• $\begingroup$ Little bit ironic that the best quality work in quantum often comes from outside of physics... $\endgroup$ – Steven Sagona Jul 8 '18 at 22:49
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If you are looking for reading material instead of videos, I read John Preskill's Lecture Notes in undergrad to learn more about the subject, and thought they were really informative and well developed. They were initially written in 1997, but have modern updates from 2015.

From the website:

Course Description

The theory of quantum information and quantum computation. Overview of classical information theory, compression of quantum information, transmission of quantum information through noisy channels, quantum entanglement, quantum cryptography. Overview of classical complexity theory, quantum complexity, efficient quantum algorithms, quantum error-correcting codes, fault-tolerant quantum computation, physical implementations of quantum computation.

Prerequisites

The course material should be of interest to physicists, mathematicians, computer scientists, and engineers, so we hope to make the course accessible to people with a variety of backgrounds.

Certainly it would be useful to have had a previous course on quantum mechanics, though this may not be essential. It would also be useful to know something about (classical) information theory, (classical) coding theory, and (classical) complexity theory, since a central goal of the course will be generalize these topics to apply to quantum information. But we will review this material when we get to it, so you don't need to worry if you haven't seen it before. In the discussion of quantum coding, we will use some rudimentary group theory.

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Relatedly, there is also an EdX course on quantum cryptography. The main instructors are Stephanie Wehner and Thomas Vidick, with guest lectures by Ronald Hanson, Nicolas Gisin and David Elkouss. Its description is the following:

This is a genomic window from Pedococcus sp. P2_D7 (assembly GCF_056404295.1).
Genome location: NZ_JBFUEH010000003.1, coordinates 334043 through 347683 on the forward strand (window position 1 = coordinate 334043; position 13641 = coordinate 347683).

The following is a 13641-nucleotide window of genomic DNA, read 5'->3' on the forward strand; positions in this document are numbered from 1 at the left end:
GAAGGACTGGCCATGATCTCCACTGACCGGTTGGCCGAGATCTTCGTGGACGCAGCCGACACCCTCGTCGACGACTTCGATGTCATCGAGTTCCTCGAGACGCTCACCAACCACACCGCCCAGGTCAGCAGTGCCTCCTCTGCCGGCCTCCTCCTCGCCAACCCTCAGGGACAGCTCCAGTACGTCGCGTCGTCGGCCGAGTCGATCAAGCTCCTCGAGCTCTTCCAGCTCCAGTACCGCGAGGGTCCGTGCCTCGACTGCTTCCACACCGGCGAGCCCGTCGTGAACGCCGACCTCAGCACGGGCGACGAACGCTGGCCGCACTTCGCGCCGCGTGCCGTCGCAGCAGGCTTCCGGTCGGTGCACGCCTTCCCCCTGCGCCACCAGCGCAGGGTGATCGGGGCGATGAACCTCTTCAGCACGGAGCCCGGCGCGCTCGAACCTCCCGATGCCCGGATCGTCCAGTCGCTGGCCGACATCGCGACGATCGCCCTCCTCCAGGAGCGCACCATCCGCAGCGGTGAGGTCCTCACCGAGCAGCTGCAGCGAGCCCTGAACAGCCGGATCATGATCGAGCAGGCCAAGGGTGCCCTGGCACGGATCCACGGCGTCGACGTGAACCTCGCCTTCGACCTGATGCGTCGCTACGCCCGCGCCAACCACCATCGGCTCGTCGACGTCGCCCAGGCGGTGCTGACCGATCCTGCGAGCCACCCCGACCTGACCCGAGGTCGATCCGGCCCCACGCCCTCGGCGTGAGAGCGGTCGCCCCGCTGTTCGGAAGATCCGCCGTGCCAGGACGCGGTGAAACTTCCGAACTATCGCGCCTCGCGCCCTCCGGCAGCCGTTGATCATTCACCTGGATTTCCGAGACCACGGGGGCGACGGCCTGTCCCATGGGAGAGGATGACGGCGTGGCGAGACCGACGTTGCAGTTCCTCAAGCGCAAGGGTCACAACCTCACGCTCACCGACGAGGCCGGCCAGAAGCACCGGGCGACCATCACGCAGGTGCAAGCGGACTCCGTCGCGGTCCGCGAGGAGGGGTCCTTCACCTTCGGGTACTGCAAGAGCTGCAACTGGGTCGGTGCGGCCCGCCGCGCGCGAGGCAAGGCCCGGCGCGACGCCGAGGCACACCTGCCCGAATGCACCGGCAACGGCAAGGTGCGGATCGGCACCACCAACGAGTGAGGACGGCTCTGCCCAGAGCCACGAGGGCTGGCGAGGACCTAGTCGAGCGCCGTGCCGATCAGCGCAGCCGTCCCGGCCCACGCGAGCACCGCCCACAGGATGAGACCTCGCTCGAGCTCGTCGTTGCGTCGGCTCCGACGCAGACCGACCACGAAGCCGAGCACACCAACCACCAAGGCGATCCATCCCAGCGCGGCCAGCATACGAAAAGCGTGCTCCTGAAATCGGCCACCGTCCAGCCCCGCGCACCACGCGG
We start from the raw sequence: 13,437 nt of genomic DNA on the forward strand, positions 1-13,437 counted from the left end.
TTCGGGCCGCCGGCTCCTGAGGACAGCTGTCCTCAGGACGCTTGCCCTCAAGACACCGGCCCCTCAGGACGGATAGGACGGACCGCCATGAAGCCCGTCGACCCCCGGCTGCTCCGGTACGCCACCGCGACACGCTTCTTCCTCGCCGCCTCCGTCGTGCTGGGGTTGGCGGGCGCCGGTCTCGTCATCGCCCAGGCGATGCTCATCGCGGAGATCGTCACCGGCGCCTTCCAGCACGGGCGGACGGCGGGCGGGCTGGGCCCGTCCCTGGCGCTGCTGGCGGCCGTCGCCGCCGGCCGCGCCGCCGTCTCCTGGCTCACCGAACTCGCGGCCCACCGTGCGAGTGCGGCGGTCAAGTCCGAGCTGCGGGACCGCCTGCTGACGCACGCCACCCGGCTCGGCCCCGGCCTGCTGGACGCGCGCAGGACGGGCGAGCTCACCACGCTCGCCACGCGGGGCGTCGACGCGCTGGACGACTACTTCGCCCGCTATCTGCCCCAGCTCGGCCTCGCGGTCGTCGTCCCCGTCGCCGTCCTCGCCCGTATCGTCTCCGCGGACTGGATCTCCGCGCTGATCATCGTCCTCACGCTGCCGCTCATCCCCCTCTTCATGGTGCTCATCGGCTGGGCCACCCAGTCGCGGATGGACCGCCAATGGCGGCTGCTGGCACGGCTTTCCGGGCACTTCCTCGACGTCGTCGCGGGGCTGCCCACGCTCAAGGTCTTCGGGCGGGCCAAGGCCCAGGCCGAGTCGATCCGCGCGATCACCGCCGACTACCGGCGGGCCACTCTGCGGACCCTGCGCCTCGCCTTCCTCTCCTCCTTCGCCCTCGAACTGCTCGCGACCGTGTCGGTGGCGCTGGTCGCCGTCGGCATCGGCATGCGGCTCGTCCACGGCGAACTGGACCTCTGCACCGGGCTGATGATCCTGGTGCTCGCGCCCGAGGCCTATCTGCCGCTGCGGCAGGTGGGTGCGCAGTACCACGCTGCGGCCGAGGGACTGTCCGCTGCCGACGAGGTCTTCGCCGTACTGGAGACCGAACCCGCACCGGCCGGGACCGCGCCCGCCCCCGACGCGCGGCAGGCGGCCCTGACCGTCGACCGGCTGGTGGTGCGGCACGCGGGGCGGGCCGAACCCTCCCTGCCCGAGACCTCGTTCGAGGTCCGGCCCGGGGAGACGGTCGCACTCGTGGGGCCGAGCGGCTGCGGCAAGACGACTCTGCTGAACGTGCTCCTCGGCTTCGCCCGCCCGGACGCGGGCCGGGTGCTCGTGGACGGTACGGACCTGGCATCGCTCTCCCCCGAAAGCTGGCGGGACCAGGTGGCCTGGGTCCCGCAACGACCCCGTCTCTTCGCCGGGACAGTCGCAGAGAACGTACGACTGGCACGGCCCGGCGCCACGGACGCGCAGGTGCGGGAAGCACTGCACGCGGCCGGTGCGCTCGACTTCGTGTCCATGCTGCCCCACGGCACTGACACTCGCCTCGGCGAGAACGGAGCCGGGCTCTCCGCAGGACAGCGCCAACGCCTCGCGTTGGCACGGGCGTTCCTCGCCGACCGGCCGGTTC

How can you tell a secret when everyone is able to listen in? In this course, you will learn how to use quantum effects, such as quantum entanglement and uncertainty, to implement cryptographic tasks with levels of security that are impossible to achieve classically.

This interdisciplinary course is an introduction to the exciting field of quantum cryptography, developed in collaboration between QuTech at Delft University of Technology and the California Institute of Technology. By the end of the course you will:

  • Be armed with a fundamental toolbox for understanding, designing and analyzing quantum protocols.

  • Understand quantum key distribution protocols.

  • Understand how untrusted quantum devices can be tested.

  • Be familiar with modern quantum cryptography – beyond quantum key distribution.

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I just found this: https://brilliant.org/courses/quantum-computing/, I just did the intro but the remaining is very promising.

In the end of the description:

Our focus is learning how to exploit the laws of quantum mechanics in order to compute. By the end, you'll know your way around the world of quantum information, have experimented with the ins and outs of quantum circuits, and have written your first 100 lines of quantum code — while remaining blissfully ignorant about detailed quantum physics.